The 3D printing of medical models is something of an art form, and it’s one that startup BIOMODEX does well. Based in Paris and Boston, the company provides 3D printed anatomical models to surgeons, helping them prepare for complex and difficult surgeries. BIOMODEX has seen a lot of forward momentum lately, raising $15 million in Series A funding at the end of May and recently sharing perspective on the growth of additive manufacturing. In 2017, BIOMODEX 3D printed 1,000 medical models and is on track to print five times that number in 2018. The company’s approach to 3D printed medical models is an innovative and exciting one, based on a patented algorithm that forms the core of its INVIVOTECH technology.

“It is the algorithm that builds the composite material and that will distribute the different materials at a micron level; we can control every single drop of the material to match the mechanical target we have,” said BIOMODEX CEO Thomas Marchand. “We are inventing new composite materials thanks to this algorithm.”

What sets BIOMODEX apart from other 3D printed medical model companies is that in addition to matching the exact shape of the organ to be operated on, BIOMODEX adds its functionality. This adds an extra layer to the benefits that such models provide, enabling surgeons to operate with greater accuracy and efficiency.

“The vision is that our personalized, 3D printed patient-specific models will enable surgeons to gain a better understanding of their patient’s unique anatomy – so they will be able to plan the most complex procedures in an optimal way,” Marchand told Stratasys’ Mary Christie. “Our goal is to help surgeons choose the best medical device and operating strategy to reduce risks and improve medical and financial outcomes.”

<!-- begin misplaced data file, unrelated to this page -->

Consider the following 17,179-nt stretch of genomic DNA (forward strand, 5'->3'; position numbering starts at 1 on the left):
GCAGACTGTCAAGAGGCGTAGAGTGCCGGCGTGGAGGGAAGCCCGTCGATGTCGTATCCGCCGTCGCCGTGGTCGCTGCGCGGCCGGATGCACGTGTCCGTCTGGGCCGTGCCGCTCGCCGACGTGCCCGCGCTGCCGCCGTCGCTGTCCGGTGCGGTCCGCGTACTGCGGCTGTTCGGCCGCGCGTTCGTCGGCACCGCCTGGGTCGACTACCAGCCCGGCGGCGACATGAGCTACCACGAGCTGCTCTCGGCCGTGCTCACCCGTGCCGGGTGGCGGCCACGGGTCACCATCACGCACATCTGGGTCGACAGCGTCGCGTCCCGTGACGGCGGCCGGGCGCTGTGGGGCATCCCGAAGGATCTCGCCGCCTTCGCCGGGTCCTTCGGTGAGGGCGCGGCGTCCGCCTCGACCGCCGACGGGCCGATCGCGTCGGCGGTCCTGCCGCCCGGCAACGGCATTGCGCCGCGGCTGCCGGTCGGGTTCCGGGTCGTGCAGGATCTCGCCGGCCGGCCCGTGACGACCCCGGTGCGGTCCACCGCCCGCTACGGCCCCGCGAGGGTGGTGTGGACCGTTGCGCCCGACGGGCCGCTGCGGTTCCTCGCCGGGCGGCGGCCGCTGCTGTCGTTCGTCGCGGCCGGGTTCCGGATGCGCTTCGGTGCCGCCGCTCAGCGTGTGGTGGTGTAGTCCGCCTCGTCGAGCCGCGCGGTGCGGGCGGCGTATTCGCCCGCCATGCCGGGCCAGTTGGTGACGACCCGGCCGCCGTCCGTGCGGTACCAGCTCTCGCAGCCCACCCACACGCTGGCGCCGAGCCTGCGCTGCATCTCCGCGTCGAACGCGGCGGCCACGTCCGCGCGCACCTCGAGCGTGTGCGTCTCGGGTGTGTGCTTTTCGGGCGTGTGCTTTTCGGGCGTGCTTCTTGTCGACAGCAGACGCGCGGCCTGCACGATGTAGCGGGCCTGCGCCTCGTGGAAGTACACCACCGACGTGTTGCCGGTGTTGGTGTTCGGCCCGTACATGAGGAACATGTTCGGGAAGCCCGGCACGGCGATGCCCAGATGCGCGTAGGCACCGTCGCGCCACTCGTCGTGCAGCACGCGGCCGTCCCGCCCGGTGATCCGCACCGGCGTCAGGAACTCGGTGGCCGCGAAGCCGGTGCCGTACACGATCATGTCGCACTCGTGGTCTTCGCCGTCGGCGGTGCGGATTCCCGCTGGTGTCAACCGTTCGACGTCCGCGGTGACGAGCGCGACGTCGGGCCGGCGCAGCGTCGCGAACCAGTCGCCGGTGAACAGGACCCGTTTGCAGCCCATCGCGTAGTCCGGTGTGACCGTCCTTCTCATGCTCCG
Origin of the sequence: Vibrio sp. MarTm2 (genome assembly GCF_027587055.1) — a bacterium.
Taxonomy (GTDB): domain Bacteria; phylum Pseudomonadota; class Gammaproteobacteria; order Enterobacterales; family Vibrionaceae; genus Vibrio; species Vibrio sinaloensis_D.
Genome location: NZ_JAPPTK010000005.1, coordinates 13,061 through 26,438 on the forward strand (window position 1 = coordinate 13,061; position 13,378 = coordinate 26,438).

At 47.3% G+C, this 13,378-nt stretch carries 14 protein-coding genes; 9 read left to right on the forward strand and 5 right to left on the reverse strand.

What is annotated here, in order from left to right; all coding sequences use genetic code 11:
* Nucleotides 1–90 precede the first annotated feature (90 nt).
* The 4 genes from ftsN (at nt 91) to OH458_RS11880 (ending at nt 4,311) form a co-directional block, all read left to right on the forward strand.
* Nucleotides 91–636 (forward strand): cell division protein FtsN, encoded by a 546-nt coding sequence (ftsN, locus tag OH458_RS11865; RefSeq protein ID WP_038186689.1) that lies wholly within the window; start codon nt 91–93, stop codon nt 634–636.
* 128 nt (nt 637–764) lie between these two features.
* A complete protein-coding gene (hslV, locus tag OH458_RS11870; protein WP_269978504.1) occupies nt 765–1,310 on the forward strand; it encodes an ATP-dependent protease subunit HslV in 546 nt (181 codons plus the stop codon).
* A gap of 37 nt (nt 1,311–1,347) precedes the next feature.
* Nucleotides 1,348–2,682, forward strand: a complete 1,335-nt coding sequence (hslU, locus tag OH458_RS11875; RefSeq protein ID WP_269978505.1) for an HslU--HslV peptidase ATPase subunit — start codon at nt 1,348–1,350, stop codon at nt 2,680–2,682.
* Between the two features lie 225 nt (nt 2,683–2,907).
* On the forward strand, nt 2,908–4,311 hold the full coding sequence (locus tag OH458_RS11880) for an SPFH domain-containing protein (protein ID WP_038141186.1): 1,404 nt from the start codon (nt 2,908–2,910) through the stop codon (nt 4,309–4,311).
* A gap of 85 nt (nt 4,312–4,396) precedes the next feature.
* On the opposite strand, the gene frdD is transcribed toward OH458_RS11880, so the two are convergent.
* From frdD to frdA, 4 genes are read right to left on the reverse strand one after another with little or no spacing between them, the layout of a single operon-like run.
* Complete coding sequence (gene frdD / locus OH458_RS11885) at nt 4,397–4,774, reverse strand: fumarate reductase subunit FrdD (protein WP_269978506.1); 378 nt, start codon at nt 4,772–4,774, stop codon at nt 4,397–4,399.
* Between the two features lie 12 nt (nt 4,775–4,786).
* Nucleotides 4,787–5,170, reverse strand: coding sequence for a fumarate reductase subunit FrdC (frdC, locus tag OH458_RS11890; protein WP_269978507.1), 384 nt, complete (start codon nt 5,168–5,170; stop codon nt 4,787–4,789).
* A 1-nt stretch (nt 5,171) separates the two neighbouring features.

[Image via Stratasys]

Current estimates suggest that one out of every six surgeries in the United States experiences a complication – a frightening statistic. Policy initiatives are appearing that would hold hospitals accountable for the costs of complications, and reduce Medicare payments for hospitals with high readmission rates, poor patient satisfaction, and high incidences of hospital-acquired conditions, including through surgical complications.

3D printed models can reduce the risk of complications by allowing the surgeons to plan and practice their exact procedure before the patient ever gets on the table. This results in quicker surgeries, less risk to the patient, and lower exposure to anesthesia and radiation.

“The first $3.6M fundraising in 2016 allowed us to develop EVIAS, a unique product in the field of interventional neuroradiology, aimed at reducing operational risks during the treatment of intracranial aneurysms,” Marchand said. “The latest financing will be used to develop new products in the interventional cardiology space and enable the opening of a new manufacturing facility outside Boston, Massachusetts. Boston is an ideal location for us with its mecca of world renowned medical centers and high concentration of medical device companies as we evolve and grow from our entrepreneurial roots.”

[Image: BIOMODEX via Facebook]

In the near future, BIOMODEX will be introducing its first cardiovascular product: LAACS, a software program unique to left atrial appendage patient-specific models. It will be introduced at the Transcatheter Cardiovascular Therapeutics (TCT) meeting in September, and will be available for purchase in 2019.

Marchand and BIOMODEX are also considering opening a service bureau for PolyJet users to send their imaging files, like MRIs and CTs, for file optimization prior to 3D printing.

“This would certainly bolster the use of 3D printing for pre-surgical planning where technical expertise at segmentation and file preparation are lacking or availability is constrained,” said Marchand.

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